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Chromium in Soil and Plants

Chromium is a naturally occurring element in rocks and soil. Natural soil typically contains between 10 and 50 mg of chromium for every kg of soil. Chromium can exist in its elemental form (chromium 0) as well as chromium III and chromium VI ‑ the Roman numerals denote the valency. Chromium is toxic in high amounts to both plants and humans but the toxicity depends on the valency; chromium VI being substantially more toxic. Chromium affects seed germination, plant growth, photosynthesis and the uptake of a variety of nutrients.[1]

Chromium in Humans

It is important to note that chromium is beneficial to humans in very small amounts (in fact it has been deemed an essential element) as it is involved in the action of insulin.[2] As it is naturally present in a wide range of foods, a deficiency is unlikely.

Inhalation of chromium VI causes a variety of effects but this is unlikely to be a problem in a garden situation except if large amounts of very dry soil are inhaled. Chromium can cause skin sensitisation and cancer, however research has demonstrated that there is very little risk of this when exposure is via contact with contaminated soil.[3] Ingestion of chromium can cause kidney and liver damage, stomach ulcers, vomiting, haemolysis, heart problems and possibly reproductive problems.[4]

How Much Chromium is Too Much?

If less than 10% of the fruit and vegetables you eat comes from your garden and the concentration of chromium in your soil is greater than 100 mg/kg,[5] it would be a good idea to have your home grown produce analysed and then seek expert advice on whether any chromium detected constitutes a health risk. If more than 10% of the fruit and vegetables you eat comes from your garden, you may wish to test some of your produce even if your soil contains less than that amount. The Canadian Soil Quality Guidelines for the Protection of Environmental and Human Health (2007) recommends that soil in residential areas and parklands should contain less than 64 mg/kg of total chromium and 0.4 mg/kg of Chromium VI.[6] These guidelines specify the same values for agricultural land[6] so if you are a farmer growing produce for commercial purposes and your soil contains chromium in excess of either of these values, I would recommend you seek expert advice for your situation.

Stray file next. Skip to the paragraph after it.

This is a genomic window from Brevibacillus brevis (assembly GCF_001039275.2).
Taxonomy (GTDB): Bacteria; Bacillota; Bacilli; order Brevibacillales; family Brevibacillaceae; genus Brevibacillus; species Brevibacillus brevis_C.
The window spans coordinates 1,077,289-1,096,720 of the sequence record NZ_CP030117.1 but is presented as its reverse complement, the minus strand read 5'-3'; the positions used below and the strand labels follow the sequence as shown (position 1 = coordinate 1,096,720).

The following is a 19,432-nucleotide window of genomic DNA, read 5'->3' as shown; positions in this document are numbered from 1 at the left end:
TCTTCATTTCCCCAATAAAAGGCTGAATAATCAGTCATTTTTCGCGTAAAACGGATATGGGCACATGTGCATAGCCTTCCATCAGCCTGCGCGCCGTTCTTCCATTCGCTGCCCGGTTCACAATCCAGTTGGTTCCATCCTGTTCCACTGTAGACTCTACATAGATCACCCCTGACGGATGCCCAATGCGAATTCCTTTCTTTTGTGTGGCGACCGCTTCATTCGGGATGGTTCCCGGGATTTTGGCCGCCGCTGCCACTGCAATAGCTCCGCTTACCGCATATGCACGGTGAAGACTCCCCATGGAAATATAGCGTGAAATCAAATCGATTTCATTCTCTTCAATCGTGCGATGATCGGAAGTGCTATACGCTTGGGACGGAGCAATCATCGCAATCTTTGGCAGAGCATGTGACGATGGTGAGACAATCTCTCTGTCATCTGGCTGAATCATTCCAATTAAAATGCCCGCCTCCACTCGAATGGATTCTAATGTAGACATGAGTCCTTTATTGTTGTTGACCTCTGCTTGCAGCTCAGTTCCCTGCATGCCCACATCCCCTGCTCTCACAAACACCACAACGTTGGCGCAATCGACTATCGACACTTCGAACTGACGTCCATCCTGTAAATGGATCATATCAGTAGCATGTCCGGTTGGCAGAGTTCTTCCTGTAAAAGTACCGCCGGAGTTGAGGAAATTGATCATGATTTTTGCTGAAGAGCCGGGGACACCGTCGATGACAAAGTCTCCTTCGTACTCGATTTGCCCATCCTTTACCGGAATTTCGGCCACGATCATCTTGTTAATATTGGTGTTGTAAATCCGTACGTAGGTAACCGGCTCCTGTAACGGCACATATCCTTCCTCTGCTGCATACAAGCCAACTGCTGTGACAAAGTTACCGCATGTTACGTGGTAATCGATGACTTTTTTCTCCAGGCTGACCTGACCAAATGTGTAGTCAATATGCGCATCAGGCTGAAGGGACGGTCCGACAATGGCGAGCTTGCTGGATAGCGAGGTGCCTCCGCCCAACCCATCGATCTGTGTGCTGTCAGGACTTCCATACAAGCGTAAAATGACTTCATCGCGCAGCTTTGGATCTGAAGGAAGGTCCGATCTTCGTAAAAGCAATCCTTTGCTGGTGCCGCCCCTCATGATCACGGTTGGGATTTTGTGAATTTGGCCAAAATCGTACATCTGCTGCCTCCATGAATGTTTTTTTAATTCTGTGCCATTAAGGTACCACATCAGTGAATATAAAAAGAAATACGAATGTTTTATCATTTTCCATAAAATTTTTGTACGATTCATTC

Treating Chromium Toxicity

In the event that high chromium levels are detected in soil, there are some options for remediation. Nutrient deficiencies resulting from chromium toxicity can be ameliorated by mycorrhizas (beneficial fungal associations).[1] As a result, digging should be kept to a minimum on soils that contain high levels of chromium. It may be possible to remediate soils high in chromium using Albizia amara.[1] As with other forms of contamination, vegetables and fruits can be grown in raised beds containing clean soil.


  1. Arun K. Shanker, Carlos Cervantes, Herminia Loza-Tavera, S. Avudainayagam, 'Chromium toxicity in plants', Environment International, Volume 31, Issue 5, July 2005, Pages 739-753, ISSN 0160-4120, //dx.doi.org/10.1016/j.envint.2005.02.003. //www.sciencedirect.com/science/article/pii/S0160412005000231
  2. //www.foodstandards.gov.au/publications/documents/FSANZ%2023rd%20ATDS_v8_.pdf [PDF]
  3. Paustenbach DJ, Rinehart WE, Sheehan PJ. 'The health hazards posed by chromium-contaminated soils in residential and industrial areas: conclusions of an expert panel', Regul Toxicol Pharmacol. 1991 Apr;13(2):195-222. PubMed PMID:1852930. //www.ncbi.nlm.nih.gov/pubmed/1852930
  4. //www.atsdr.cdc.gov/csem/csem.asp?csem=10&po=10
  5. [Australian] National Environment Protection (Assessment of Site Contamination) Measure 1999 Schedule B1 (F2013C00288, measures as amended, taking into account amendments up to National Environment Protection (Assessment of Site Contamination) Amendment Measure 2013 (No. 1)) //www.comlaw.gov.au/Details/F2013C00288/Html/Volume_2
  6. Canadian Soil Quality Guidelines for the Protection of Environmental and Human Health (2007) [PDF]

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